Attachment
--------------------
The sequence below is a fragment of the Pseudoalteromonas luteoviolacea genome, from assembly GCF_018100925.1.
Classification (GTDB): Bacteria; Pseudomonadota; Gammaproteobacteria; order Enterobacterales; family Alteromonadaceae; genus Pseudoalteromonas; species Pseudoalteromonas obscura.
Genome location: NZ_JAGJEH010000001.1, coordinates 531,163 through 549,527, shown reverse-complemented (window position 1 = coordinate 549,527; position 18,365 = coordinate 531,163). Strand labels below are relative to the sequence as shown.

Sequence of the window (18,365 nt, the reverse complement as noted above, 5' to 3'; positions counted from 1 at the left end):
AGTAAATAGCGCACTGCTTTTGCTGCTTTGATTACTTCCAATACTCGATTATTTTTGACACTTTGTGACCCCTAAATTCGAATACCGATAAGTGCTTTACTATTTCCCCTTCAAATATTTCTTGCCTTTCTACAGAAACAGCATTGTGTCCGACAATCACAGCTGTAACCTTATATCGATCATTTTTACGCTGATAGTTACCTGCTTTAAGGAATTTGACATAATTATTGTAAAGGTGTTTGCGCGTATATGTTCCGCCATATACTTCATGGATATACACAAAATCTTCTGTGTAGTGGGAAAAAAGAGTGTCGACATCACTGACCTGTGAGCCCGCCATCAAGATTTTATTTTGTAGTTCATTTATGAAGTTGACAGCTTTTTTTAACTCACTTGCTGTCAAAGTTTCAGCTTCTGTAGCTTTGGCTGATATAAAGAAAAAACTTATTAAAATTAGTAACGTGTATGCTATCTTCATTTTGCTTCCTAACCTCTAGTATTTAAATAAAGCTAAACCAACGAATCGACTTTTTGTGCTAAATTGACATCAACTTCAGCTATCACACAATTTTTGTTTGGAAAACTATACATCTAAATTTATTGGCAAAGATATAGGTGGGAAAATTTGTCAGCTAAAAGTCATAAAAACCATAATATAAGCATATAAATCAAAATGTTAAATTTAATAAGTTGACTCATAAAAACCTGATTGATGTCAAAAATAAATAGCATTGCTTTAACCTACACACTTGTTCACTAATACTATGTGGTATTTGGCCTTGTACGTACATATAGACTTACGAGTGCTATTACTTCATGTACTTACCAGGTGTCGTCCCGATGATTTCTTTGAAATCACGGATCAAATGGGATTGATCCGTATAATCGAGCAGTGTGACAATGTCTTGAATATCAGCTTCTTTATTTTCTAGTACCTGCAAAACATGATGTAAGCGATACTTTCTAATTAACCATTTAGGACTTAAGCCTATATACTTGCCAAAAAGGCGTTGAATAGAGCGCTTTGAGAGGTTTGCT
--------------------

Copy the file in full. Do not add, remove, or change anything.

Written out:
The sequence below is a fragment of the Pseudoalteromonas luteoviolacea genome, from assembly GCF_018100925.1.
Classification (GTDB): Bacteria; Pseudomonadota; Gammaproteobacteria; order Enterobacterales; family Alteromonadaceae; genus Pseudoalteromonas; species Pseudoalteromonas obscura.
Genome location: NZ_JAGJEH010000001.1, coordinates 531,163 through 549,527, shown reverse-complemented (window position 1 = coordinate 549,527; position 18,365 = coordinate 531,163). Strand labels below are relative to the sequence as shown.

Sequence of the window (18,365 nt, the reverse complement as noted above, 5' to 3'; positions counted from 1 at the left end):
AGTAAATAGCGCACTGCTTTTGCTGCTTTGATTACTTCCAATACTCGATTATTTTTGACACTTTGTGACCCCTAAATTCGAATACCGATAAGTGCTTTACTATTTCCCCTTCAAATATTTCTTGCCTTTCTACAGAAACAGCATTGTGTCCGACAATCACAGCTGTAACCTTATATCGATCATTTTTACGCTGATAGTTACCTGCTTTAAGGAATTTGACATAATTATTGTAAAGGTGTTTGCGCGTATATGTTCCGCCATATACTTCATGGATATACACAAAATCTTCTGTGTAGTGGGAAAAAAGAGTGTCGACATCACTGACCTGTGAGCCCGCCATCAAGATTTTATTTTGTAGTTCATTTATGAAGTTGACAGCTTTTTTTAACTCACTTGCTGTCAAAGTTTCAGCTTCTGTAGCTTTGGCTGATATAAAGAAAAAACTTATTAAAATTAGTAACGTGTATGCTATCTTCATTTTGCTTCCTAACCTCTAGTATTTAAATAAAGCTAAACCAACGAATCGACTTTTTGTGCTAAATTGACATCAACTTCAGCTATCACACAATTTTTGTTTGGAAAACTATACATCTAAATTTATTGGCAAAGATATAGGTGGGAAAATTTGTCAGCTAAAAGTCATAAAAACCATAATATAAGCATATAAATCAAAATGTTAAATTTAATAAGTTGACTCATAAAAACCTGATTGATGTCAAAAATAAATAGCATTGCTTTAACCTACACACTTGTTCACTAATACTATGTGGTATTTGGCCTTGTACGTACATATAGACTTACGAGTGCTATTACTTCATGTACTTACCAGGTGTCGTCCCGATGATTTCTTTGAAATCACGGATCAAATGGGATTGATCCGTATAATCGAGCAGTGTGACAATGTCTTGAATATCAGCTTCTTTATTTTCTAGTACCTGCAAAACATGATGTAAGCGATACTTTCTAATTAACCATTTAGGACTTAAGCCTATATACTTGCCAAAAAGGCGTTGAATAGAGCGCTTTGAGAGGTTTGCT